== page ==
I won’t lie. The journey is rough. You may experience rejection letters more traumatic than the worst gas station bathroom you’ve ever seen. There will be bickering in the backseat (everything from your characters being uncooperative and whiny to arguing with your own self-doubt). There will be detours and delays. Publishing. Moves. Very. Slowly. Except when it doesn’t. Ever been belting out a Bon Jovi song on a straight stretch of road, look down and realize, “Oh, SHIT, I didn’t know I was going 95!”? There will be moments like that in your career. Exhilarating, but potentially panic-inducing.

There will also be marvelous experiences along the way. I have discovered funky restaurants off the beaten path and once saw a spectacular meteor shower while driving through Kentucky at 2 a.m. (I didn’t get a pic because 1) dark, 2) driving, but please enjoy this random sky pic I snapped during our latest trip.)


Ever been traveling in the same set of clothes for so long that once you reached your destination, you kind of wanted to burn them? Excellent practice for being on deadline. And some of the same things that can make a road-trip great (friends and a bad-ass playlist) will also help with your writing journey.

Even if construction slows you down and you have to proceed at a soul-crushing five miles an hour, you can still get where you’re going. Maybe not as fast or as easily as you had hoped, but keep going. It is so worth it when you can finally look at your publishing contract or cover art or book on a store shelf and know I Have Arrived!bk

(Of course, the journey doesn’t end just because you pull into the parking lot or driveway. What, you thought all those suitcases were going to unload themselves? Even after the book is done, you have work to do. Like, say, promotion. Would this be a good time to mention that FALLING FOR THE RANCHER hit stores this week? I would be extremely grateful if you were to pick up a copy of this small-town romance about an unapologetically stubborn physical therapist and the hot cowboy who temporarily becomes her roommate. You can buy it here. After all, what’s a road-trip without great reading material?)


So You Want to Be a Writer…

We’re almost upon graduation season, and I’ve been thinking about those folks who want to be writers. Consider this a specialized graduation address directed to you:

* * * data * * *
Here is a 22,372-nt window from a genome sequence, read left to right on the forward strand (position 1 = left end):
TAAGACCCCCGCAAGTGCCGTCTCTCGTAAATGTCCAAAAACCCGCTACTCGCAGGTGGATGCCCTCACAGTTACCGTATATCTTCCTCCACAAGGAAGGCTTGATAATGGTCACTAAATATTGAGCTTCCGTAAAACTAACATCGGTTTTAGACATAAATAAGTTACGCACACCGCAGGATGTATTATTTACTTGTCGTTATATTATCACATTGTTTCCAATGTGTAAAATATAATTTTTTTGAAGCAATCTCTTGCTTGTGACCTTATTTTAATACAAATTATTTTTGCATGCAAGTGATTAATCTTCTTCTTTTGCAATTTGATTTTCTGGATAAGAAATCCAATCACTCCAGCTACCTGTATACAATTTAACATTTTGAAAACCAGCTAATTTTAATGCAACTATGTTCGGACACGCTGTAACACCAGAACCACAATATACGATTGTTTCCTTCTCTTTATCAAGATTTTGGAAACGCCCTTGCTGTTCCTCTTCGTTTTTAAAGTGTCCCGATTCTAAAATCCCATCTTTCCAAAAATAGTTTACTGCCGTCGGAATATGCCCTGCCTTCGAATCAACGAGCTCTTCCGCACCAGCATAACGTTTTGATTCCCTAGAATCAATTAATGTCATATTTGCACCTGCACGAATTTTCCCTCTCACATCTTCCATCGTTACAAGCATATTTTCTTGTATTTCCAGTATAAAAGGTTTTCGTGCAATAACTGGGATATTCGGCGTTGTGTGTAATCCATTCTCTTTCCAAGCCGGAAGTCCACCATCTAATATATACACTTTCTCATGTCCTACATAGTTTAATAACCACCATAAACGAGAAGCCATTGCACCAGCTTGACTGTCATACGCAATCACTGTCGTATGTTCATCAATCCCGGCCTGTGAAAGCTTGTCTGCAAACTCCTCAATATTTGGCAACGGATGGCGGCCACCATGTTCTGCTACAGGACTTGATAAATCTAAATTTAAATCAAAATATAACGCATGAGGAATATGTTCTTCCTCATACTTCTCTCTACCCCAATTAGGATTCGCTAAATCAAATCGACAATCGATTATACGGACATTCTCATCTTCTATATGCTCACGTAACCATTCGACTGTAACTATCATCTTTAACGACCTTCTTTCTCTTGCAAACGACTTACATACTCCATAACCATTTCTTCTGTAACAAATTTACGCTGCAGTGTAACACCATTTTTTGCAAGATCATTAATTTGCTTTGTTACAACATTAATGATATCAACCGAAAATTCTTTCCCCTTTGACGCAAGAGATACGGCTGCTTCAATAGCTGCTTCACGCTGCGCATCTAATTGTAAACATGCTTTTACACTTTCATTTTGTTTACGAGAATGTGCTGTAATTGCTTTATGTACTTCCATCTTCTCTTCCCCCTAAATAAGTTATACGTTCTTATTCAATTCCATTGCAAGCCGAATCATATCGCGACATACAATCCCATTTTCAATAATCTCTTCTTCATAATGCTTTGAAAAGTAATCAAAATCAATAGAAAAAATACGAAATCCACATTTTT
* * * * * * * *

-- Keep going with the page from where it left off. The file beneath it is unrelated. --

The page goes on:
My fellow scribblers, do think twice before you settle on an English major* and nothing else. Had I to do undergrad and/or grad school all over again, here are some subjects I would consider adding:

Websites and coding. I can putter around WordPress, but that’s the extent of my website creation/maintenance abilities. In my defense, the Internet of my college days was sparse, and it took the wailing mating cry of a modem and about five minutes just to see one page. None of us would’ve thought that a website would be an integral part of being an author. We didn’t have a clue just how pervasive the Internet would become

Graphic Design. I studied a smidgen of design in grad school, but it wasn’t anywhere near what I really

Hey! There might be hope for English majors after all!

need. If you, like me, are challenged in the ways of graphics, is a handy site. Even so, if it requires anything in the Adobe family, I have to call in experts just to help me create a font image. (That reminds me that I owe Noelle a cup of coffee.

Marketing. If you’re just entering college, maybe you should consider making a degree in marketing your Plan B. Goodness knows it would’ve been more useful than my Women’s Studies minor. Sometimes, you have work at a job you don’t really want to get to a job that you do, and Marketing falls under the heading of business which has more job openings than English. I suggest you find something you like and feel called to do (teaching was my Plan B) while you work hard to make your first dream possible.

Nonfiction and freelance articles. I’m blessed with a husband who’s making more than enough for the two of us, but there have been times when I really could’ve used an income supplement from, say, magazine articles. I’ve tried to figure out where to go and what to write, but I usually end up flailing around on the Internet finding nothing. I will say that the Romance Writers Report is a great place for romance writers to get their feet wet, and I have tremendously enjoyed my experiences with them. I’m afraid, however, that my true talent is writing things for other people for free.

hans and franzNutrition and weight training. Oh, who am I kidding? I already know what I should do. I’m just not doing it. Ditto for the exercise. Eh, keep on keepin’ on. Whether you’re writing or exercising, the one way you know you’ll never reach your goals is if you stop.

My sweet cherub seniors and optimistic second career folk, I say all of this not because an English major* isn’t useful. Au Contraire. I’m not sure the world understands just how useful an English major can be. We’re fast learners and good students of life, so I’ve managed to learn a little bit about each of those subjects above. That said, if you’re starting out, then think ahead. I’m all about following your dreams, but I’m also a big fan of eating and having a roof over your head.

**cues Pomp and Circumstance**

Whether you’re fresh from high school/college or looking to jump back in, go get ‘em!

Just make sure you have a Plan B.


*BTW you don’t have to be an English major to be a writer. We are heavily represented because, hey, love of language, but some of the best writers you know majored in something else. It’s never too late to become a writer, and there’s no instruction manual, either.


%d bloggers like this: